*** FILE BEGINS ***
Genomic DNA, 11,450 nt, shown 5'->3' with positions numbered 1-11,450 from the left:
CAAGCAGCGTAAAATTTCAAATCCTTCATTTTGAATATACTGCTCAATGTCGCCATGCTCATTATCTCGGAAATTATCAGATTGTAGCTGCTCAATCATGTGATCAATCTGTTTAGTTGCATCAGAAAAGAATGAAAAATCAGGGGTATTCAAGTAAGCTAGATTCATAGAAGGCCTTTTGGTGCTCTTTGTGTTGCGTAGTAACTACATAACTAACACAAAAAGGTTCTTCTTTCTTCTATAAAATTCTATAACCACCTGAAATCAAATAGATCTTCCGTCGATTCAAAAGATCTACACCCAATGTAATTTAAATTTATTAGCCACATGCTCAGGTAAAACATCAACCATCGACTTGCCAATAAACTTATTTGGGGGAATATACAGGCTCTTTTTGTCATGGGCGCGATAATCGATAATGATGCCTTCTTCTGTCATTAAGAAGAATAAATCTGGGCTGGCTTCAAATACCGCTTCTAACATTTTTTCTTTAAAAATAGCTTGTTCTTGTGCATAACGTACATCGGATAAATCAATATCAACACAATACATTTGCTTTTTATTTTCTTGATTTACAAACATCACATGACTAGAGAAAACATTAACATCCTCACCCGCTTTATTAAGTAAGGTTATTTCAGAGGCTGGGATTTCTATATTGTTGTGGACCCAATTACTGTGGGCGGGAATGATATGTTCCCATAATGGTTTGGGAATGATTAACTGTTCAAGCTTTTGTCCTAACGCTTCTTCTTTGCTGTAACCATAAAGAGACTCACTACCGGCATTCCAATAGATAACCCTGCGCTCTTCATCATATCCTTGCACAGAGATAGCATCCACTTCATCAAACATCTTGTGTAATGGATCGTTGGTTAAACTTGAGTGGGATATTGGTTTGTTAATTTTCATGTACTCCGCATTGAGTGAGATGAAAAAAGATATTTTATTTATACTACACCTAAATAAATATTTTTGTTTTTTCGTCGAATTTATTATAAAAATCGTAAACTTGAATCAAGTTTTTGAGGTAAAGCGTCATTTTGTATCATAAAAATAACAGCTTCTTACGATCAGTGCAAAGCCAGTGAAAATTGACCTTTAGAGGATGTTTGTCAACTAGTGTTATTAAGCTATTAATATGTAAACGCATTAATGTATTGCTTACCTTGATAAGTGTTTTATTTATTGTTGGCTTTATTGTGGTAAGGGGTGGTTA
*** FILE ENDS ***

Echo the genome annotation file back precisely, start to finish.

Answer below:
Genomic DNA, 11,450 nt, shown 5'->3' with positions numbered 1-11,450 from the left:
CAAGCAGCGTAAAATTTCAAATCCTTCATTTTGAATATACTGCTCAATGTCGCCATGCTCATTATCTCGGAAATTATCAGATTGTAGCTGCTCAATCATGTGATCAATCTGTTTAGTTGCATCAGAAAAGAATGAAAAATCAGGGGTATTCAAGTAAGCTAGATTCATAGAAGGCCTTTTGGTGCTCTTTGTGTTGCGTAGTAACTACATAACTAACACAAAAAGGTTCTTCTTTCTTCTATAAAATTCTATAACCACCTGAAATCAAATAGATCTTCCGTCGATTCAAAAGATCTACACCCAATGTAATTTAAATTTATTAGCCACATGCTCAGGTAAAACATCAACCATCGACTTGCCAATAAACTTATTTGGGGGAATATACAGGCTCTTTTTGTCATGGGCGCGATAATCGATAATGATGCCTTCTTCTGTCATTAAGAAGAATAAATCTGGGCTGGCTTCAAATACCGCTTCTAACATTTTTTCTTTAAAAATAGCTTGTTCTTGTGCATAACGTACATCGGATAAATCAATATCAACACAATACATTTGCTTTTTATTTTCTTGATTTACAAACATCACATGACTAGAGAAAACATTAACATCCTCACCCGCTTTATTAAGTAAGGTTATTTCAGAGGCTGGGATTTCTATATTGTTGTGGACCCAATTACTGTGGGCGGGAATGATATGTTCCCATAATGGTTTGGGAATGATTAACTGTTCAAGCTTTTGTCCTAACGCTTCTTCTTTGCTGTAACCATAAAGAGACTCACTACCGGCATTCCAATAGATAACCCTGCGCTCTTCATCATATCCTTGCACAGAGATAGCATCCACTTCATCAAACATCTTGTGTAATGGATCGTTGGTTAAACTTGAGTGGGATATTGGTTTGTTAATTTTCATGTACTCCGCATTGAGTGAGATGAAAAAAGATATTTTATTTATACTACACCTAAATAAATATTTTTGTTTTTTCGTCGAATTTATTATAAAAATCGTAAACTTGAATCAAGTTTTTGAGGTAAAGCGTCATTTTGTATCATAAAAATAACAGCTTCTTACGATCAGTGCAAAGCCAGTGAAAATTGACCTTTAGAGGATGTTTGTCAACTAGTGTTATTAAGCTATTAATATGTAAACGCATTAATGTATTGCTTACCTTGATAAGTGTTTTATTTATTGTTGGCTTTATTGTGGTAAGGGGTGGTTA